Spring Break by LC Kanon
Why you should Pity Popular Girls
When I was in high school, there was a beautiful, blonde girl that basically ruled the school. She wasn’t very nice but she was incredibly popular. This girl never once spoke to me but was incredibly mean to a few of my fellow classmates. I’ll never forget the time she spread the most horrid rumor about one of my friends. It wasn’t very original but it spread like wildfire. I remember wondering what my friend had done to this girl to become such a target of derision.
When I continued on to college, I remember feeling intense relief at essentially having a clean slate. No one knew me. For all they knew I was one of the most popular girls in high school, with a string of boyfriends and bouncy, never-flat hair. In my first writing class, I remember the dawning horror when I saw carbon copies of that mean girl appear in the doorway of the lecture hall. Walking down the aisle, they took seats in a cluster in the back, where the cool kids were firmly ensconced. It was then I knew I would never truly escape high school. Wherever I went, that popular girl was never far behind. Though her form would change with the passing trends, the hair would always be pin-straight, the laugh a practiced chorus.
It was clear to me that I’d better figure out how to deal with this girl now, or risk a life of forever being relegated as the “weird girl.” So I mimicked their slow drawl, their exaggerated inflections. I took careful note of their clothes and became a perfect carbon copy. I felt like one of those moths you’d learn about in a bio course—the one that evolved to suit its surroundings. I knew deep inside that the friendships I had with these vapid creatures weren’t real. And I also knew that the way they cut down our mutual friends could, and would one day, be just as easily turned on me. But I played the game, and for the first time fell into a “popular” clique.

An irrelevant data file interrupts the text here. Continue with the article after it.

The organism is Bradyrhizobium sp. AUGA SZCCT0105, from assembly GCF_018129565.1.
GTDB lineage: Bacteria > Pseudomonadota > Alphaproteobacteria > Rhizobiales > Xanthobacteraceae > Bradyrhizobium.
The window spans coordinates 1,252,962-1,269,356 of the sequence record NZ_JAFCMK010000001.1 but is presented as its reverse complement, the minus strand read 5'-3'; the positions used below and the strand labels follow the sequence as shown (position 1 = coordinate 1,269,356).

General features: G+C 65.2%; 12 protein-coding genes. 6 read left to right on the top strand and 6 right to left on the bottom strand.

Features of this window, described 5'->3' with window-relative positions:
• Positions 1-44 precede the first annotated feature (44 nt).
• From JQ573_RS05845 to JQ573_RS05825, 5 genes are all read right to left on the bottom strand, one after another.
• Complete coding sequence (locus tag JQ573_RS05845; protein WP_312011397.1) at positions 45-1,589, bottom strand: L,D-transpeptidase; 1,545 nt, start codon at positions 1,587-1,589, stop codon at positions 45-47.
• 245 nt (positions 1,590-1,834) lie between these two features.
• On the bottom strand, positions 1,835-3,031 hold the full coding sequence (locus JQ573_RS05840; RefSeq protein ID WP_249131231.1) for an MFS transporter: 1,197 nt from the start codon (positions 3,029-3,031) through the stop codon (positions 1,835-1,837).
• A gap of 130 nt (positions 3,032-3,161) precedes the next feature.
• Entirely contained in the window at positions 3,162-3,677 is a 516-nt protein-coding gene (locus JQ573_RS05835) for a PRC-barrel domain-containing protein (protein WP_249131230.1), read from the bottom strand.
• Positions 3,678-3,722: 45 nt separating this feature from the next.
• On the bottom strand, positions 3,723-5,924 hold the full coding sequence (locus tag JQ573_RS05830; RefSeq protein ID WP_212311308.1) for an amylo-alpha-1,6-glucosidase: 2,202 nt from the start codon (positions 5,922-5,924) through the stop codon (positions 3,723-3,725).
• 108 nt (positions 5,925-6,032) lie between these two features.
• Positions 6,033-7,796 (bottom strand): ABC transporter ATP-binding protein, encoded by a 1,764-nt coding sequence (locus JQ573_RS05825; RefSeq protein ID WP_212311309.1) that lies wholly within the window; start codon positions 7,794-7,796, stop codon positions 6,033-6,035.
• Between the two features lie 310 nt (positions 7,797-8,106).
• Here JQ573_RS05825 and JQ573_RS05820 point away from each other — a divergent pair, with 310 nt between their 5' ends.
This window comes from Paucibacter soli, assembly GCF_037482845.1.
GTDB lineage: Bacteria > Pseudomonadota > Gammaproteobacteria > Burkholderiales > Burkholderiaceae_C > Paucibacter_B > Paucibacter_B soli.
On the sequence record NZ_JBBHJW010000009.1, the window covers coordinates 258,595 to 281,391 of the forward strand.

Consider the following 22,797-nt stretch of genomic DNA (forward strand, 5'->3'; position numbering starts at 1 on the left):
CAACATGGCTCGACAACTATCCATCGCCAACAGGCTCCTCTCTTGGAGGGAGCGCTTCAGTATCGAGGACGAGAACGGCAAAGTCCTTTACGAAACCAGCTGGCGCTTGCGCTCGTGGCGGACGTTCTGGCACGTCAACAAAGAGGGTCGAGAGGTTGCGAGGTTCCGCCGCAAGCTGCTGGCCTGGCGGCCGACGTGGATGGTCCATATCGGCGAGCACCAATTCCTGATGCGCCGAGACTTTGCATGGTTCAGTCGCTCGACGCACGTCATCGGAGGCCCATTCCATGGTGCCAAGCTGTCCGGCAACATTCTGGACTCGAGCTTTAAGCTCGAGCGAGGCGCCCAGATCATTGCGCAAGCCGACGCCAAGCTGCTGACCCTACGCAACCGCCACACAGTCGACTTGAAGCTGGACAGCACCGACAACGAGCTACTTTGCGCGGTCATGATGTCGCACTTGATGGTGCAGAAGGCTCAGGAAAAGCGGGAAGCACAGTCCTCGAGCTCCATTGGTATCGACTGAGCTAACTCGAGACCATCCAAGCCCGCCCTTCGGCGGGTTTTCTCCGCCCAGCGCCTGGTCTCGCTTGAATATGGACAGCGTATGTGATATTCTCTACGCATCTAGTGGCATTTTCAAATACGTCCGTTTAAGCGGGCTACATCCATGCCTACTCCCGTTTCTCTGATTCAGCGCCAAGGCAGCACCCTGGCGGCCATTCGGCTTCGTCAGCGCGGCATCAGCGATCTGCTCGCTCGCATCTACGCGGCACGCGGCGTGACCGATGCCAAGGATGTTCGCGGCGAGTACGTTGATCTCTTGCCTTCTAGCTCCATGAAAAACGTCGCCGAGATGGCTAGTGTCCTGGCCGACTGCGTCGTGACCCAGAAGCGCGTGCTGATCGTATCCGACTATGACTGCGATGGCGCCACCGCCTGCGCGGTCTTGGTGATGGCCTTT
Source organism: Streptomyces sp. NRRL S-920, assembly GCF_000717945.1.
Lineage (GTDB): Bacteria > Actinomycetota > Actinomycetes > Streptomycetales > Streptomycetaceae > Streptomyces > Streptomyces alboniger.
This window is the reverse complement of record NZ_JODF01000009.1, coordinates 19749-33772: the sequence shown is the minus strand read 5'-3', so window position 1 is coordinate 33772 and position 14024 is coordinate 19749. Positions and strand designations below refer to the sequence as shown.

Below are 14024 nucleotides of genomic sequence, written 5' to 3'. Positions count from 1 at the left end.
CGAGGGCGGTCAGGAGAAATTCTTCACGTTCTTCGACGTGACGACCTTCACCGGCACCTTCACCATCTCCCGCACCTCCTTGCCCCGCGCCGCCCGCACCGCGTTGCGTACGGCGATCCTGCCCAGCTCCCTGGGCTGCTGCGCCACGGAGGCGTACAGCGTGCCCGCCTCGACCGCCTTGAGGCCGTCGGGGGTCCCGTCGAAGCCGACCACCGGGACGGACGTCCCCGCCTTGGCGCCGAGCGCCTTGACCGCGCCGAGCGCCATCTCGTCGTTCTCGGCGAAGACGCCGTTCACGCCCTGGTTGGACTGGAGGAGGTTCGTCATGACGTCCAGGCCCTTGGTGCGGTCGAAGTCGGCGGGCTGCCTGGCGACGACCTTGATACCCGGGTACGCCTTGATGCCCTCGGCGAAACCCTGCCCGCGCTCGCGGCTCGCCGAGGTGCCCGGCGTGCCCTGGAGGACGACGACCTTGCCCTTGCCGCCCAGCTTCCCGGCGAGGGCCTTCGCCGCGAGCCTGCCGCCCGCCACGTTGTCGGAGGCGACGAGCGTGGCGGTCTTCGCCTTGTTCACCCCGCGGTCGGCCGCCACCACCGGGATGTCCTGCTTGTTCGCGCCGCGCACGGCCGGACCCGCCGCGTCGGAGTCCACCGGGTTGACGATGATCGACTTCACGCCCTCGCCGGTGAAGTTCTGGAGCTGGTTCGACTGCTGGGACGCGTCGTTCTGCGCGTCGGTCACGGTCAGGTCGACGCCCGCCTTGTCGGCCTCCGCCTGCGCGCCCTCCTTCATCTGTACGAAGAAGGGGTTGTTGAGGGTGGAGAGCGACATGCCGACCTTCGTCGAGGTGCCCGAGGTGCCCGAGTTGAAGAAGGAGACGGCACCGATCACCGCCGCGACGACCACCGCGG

Instead of feeling like I ruled the campus, as I had assumed all of these girls felt, I was instead incredibly insecure. There was no telling what one ill-timed comment or bad hair day would do to my reputation. It was like walking a tightrope around people who were waiting for the right moment to push me off.
It was an experience that I brought back when writing my new novel Spring Break. I thought about how nasty some of these girls were, and how often we cannibalized our own for a bit of fun. I took our hyper-sexualized appearances and funneled them into a story of four girls who went to a university in Arizona. I thought about these beautiful, nasty, and insecure girls and I took them on a crazy spring break. I put them in a suite, gave them lots of booze, and introduced them to a few cartel kingpins. You’ll have to read the book to find out the rest, but let’s just say tensions between the girls reach a breaking point, and a few of them don’t make it back home.
I wonder about that girl in high school, the one who was inspiration for starting this whole crazy journey. Would she ever pick up this book? If she did, I wonder if she would recognize herself in Gia. Thanks for reading…
An all-expenses paid trip to Cancun for spring break? It wasn’t exactly a hard sell for Leigh, Eva, Gia and Joy, frenemies from Arizona Southern University. But all is not well in the land of silver or lead. Soon after arriving, Leigh and the girls stumble upon some cartel carnage—a bloodbath of debauchery that makes even their wildest desert party seem tame.
Instead of doing the proper thing, like contacting the authorities, the girls go down the rabbit hole in this tale of sex, lies and bloodshed. It’s all fun and games until they make the acquaintance of Guero, a cartel kingpin who is none too pleased with their newfound lust for blood money.
These perky coeds aren’t on campus anymore, and after Guero lets them know just how serious he is, they make a run for the border no one will ever forget.
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